John Lehr. Homesteading on the Prairies: Iwan Mihaychuk. Toronto: Heritage series, 1990. 45 pages
This book portrays the life of one Ukrainian emigrant, Iwan Mihaychuk. This nonfiction story about Mihaychuk’s life begins in 1900 in Ukraine and continues to his son’s graduation from Dentistry in 1922. Homesteading on the Prairies addresses life in Ukraine, immigration to Canada, homesteading, and becoming Canadian. This book is filled with black and white photos and maps that complement the easy to read and to understand text. The book is written in clear, bold, large print. The language and comprehension level of this book is appropriate for the general public and elementary school students.
Marguerite V. Burke. The Ukrainian Canadians. Toronto: Van Nostrand Reinhold Ltd. 1978. 63 pages
This book begins with a history about the immigration experience of the Romaniuk family and addresses not only early Ukrainian immigration to Canada but also life for the second and third generation Ukrainian Canadians. The Ukrainian Canadians also examines aspects of Ukrainian culture, the Church, the school experience and agricultural technology. This book is part of the Multicultural Canada Series and is filled with photographs, maps, and colored pictures as well as comprehension questions at the end of each chapter. The language and comprehension level of this book is suitable for elementary and junior high school students as well as the general public.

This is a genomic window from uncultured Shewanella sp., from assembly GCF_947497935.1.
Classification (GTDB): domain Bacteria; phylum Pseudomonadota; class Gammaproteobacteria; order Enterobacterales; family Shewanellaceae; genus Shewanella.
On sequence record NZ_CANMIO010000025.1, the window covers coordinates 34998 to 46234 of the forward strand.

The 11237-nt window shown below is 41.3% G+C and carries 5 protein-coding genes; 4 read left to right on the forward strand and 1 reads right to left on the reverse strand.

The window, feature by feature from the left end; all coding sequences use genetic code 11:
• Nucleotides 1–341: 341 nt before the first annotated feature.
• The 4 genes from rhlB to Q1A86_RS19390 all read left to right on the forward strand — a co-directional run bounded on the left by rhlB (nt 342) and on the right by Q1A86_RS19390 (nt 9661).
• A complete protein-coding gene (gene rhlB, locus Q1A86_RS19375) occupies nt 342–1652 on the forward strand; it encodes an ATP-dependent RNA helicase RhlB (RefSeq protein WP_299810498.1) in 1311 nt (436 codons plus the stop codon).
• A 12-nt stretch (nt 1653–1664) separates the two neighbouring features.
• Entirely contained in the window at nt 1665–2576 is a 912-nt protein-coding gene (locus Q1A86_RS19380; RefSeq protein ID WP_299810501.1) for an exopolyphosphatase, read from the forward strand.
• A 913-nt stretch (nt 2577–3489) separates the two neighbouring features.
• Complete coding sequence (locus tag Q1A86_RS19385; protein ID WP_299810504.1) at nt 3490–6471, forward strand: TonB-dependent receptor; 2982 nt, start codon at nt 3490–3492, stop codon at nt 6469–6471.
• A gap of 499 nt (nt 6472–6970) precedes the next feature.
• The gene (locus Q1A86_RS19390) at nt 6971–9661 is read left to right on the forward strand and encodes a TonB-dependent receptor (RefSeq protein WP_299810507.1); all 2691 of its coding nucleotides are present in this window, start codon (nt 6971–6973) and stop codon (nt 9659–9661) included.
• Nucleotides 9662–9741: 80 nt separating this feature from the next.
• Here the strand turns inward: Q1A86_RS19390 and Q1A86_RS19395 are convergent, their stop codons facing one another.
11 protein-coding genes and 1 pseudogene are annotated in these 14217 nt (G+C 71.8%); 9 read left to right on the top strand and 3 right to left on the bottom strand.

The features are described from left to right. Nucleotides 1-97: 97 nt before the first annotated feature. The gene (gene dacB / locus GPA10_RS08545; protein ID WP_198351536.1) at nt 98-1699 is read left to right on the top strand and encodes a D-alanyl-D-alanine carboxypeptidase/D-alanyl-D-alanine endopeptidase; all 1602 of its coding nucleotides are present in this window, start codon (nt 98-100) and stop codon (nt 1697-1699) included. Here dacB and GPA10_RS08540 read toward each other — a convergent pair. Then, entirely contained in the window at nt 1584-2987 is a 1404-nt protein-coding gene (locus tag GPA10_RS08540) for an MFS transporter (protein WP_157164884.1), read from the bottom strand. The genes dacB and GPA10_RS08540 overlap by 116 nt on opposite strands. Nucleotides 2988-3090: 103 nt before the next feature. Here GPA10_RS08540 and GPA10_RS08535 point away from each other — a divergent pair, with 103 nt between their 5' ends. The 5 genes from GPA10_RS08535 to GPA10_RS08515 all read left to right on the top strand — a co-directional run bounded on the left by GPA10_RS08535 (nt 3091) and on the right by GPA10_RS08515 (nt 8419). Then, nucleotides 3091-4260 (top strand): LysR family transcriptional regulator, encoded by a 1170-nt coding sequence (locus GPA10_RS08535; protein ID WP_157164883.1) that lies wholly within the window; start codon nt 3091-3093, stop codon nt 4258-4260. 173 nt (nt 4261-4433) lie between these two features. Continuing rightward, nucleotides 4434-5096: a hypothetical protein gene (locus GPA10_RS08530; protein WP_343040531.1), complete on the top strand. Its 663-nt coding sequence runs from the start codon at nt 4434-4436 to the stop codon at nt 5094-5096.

Zonia Keywan, Martin Coles. Greater Than Kings. Montreal: Harvest House. 1977. 163 pages